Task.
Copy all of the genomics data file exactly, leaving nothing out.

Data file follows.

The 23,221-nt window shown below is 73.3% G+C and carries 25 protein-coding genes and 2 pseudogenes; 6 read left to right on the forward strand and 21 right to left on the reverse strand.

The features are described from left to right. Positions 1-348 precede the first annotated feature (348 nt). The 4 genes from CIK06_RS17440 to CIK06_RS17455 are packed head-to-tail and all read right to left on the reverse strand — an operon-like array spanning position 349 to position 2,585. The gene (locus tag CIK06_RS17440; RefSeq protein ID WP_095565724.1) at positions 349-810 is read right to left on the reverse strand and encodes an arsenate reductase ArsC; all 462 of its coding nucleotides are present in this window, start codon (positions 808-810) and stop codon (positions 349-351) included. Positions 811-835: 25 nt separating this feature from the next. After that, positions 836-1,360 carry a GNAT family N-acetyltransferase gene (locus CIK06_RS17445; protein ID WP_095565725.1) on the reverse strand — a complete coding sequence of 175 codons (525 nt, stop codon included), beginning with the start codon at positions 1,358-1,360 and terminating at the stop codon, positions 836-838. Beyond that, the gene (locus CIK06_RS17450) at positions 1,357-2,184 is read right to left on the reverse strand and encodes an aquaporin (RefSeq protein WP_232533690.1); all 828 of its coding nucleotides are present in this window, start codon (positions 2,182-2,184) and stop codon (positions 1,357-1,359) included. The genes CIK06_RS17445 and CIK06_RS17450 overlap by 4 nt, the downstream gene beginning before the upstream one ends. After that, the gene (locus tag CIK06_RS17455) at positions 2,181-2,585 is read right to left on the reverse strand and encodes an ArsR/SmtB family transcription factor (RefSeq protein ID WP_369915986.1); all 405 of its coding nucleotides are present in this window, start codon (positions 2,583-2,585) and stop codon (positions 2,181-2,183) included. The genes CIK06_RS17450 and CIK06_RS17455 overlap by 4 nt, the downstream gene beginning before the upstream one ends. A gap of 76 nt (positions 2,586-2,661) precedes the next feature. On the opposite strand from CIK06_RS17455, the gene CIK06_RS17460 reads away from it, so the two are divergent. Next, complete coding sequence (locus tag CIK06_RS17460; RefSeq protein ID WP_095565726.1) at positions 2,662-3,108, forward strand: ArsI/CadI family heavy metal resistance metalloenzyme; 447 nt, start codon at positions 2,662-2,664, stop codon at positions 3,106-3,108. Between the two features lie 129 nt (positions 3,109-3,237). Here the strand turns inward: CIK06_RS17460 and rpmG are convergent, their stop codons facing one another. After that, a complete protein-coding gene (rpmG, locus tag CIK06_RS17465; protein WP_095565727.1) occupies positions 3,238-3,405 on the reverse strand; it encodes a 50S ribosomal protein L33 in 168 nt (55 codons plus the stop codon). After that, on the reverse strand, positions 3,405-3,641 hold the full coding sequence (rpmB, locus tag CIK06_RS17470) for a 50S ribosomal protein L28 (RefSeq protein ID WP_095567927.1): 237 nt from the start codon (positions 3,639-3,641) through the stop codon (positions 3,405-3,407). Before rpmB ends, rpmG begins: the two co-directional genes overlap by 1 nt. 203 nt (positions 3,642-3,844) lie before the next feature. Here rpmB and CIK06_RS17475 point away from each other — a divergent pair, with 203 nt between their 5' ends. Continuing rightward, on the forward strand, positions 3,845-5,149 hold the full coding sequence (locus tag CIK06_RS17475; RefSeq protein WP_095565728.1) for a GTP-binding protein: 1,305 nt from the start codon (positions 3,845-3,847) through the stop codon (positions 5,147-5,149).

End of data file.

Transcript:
The 23,221-nt window shown below is 73.3% G+C and carries 25 protein-coding genes and 2 pseudogenes; 6 read left to right on the forward strand and 21 right to left on the reverse strand.

The features are described from left to right. Positions 1-348 precede the first annotated feature (348 nt). The 4 genes from CIK06_RS17440 to CIK06_RS17455 are packed head-to-tail and all read right to left on the reverse strand — an operon-like array spanning position 349 to position 2,585. The gene (locus tag CIK06_RS17440; RefSeq protein ID WP_095565724.1) at positions 349-810 is read right to left on the reverse strand and encodes an arsenate reductase ArsC; all 462 of its coding nucleotides are present in this window, start codon (positions 808-810) and stop codon (positions 349-351) included. Positions 811-835: 25 nt separating this feature from the next. After that, positions 836-1,360 carry a GNAT family N-acetyltransferase gene (locus CIK06_RS17445; protein ID WP_095565725.1) on the reverse strand — a complete coding sequence of 175 codons (525 nt, stop codon included), beginning with the start codon at positions 1,358-1,360 and terminating at the stop codon, positions 836-838. Beyond that, the gene (locus CIK06_RS17450) at positions 1,357-2,184 is read right to left on the reverse strand and encodes an aquaporin (RefSeq protein WP_232533690.1); all 828 of its coding nucleotides are present in this window, start codon (positions 2,182-2,184) and stop codon (positions 1,357-1,359) included. The genes CIK06_RS17445 and CIK06_RS17450 overlap by 4 nt, the downstream gene beginning before the upstream one ends. After that, the gene (locus tag CIK06_RS17455) at positions 2,181-2,585 is read right to left on the reverse strand and encodes an ArsR/SmtB family transcription factor (RefSeq protein ID WP_369915986.1); all 405 of its coding nucleotides are present in this window, start codon (positions 2,583-2,585) and stop codon (positions 2,181-2,183) included. The genes CIK06_RS17450 and CIK06_RS17455 overlap by 4 nt, the downstream gene beginning before the upstream one ends. A gap of 76 nt (positions 2,586-2,661) precedes the next feature. On the opposite strand from CIK06_RS17455, the gene CIK06_RS17460 reads away from it, so the two are divergent. Next, complete coding sequence (locus tag CIK06_RS17460; RefSeq protein ID WP_095565726.1) at positions 2,662-3,108, forward strand: ArsI/CadI family heavy metal resistance metalloenzyme; 447 nt, start codon at positions 2,662-2,664, stop codon at positions 3,106-3,108. Between the two features lie 129 nt (positions 3,109-3,237). Here the strand turns inward: CIK06_RS17460 and rpmG are convergent, their stop codons facing one another. After that, a complete protein-coding gene (rpmG, locus tag CIK06_RS17465; protein WP_095565727.1) occupies positions 3,238-3,405 on the reverse strand; it encodes a 50S ribosomal protein L33 in 168 nt (55 codons plus the stop codon). After that, on the reverse strand, positions 3,405-3,641 hold the full coding sequence (rpmB, locus tag CIK06_RS17470) for a 50S ribosomal protein L28 (RefSeq protein ID WP_095567927.1): 237 nt from the start codon (positions 3,639-3,641) through the stop codon (positions 3,405-3,407). Before rpmB ends, rpmG begins: the two co-directional genes overlap by 1 nt. 203 nt (positions 3,642-3,844) lie before the next feature. Here rpmB and CIK06_RS17475 point away from each other — a divergent pair, with 203 nt between their 5' ends. Continuing rightward, on the forward strand, positions 3,845-5,149 hold the full coding sequence (locus tag CIK06_RS17475; RefSeq protein WP_095565728.1) for a GTP-binding protein: 1,305 nt from the start codon (positions 3,845-3,847) through the stop codon (positions 5,147-5,149).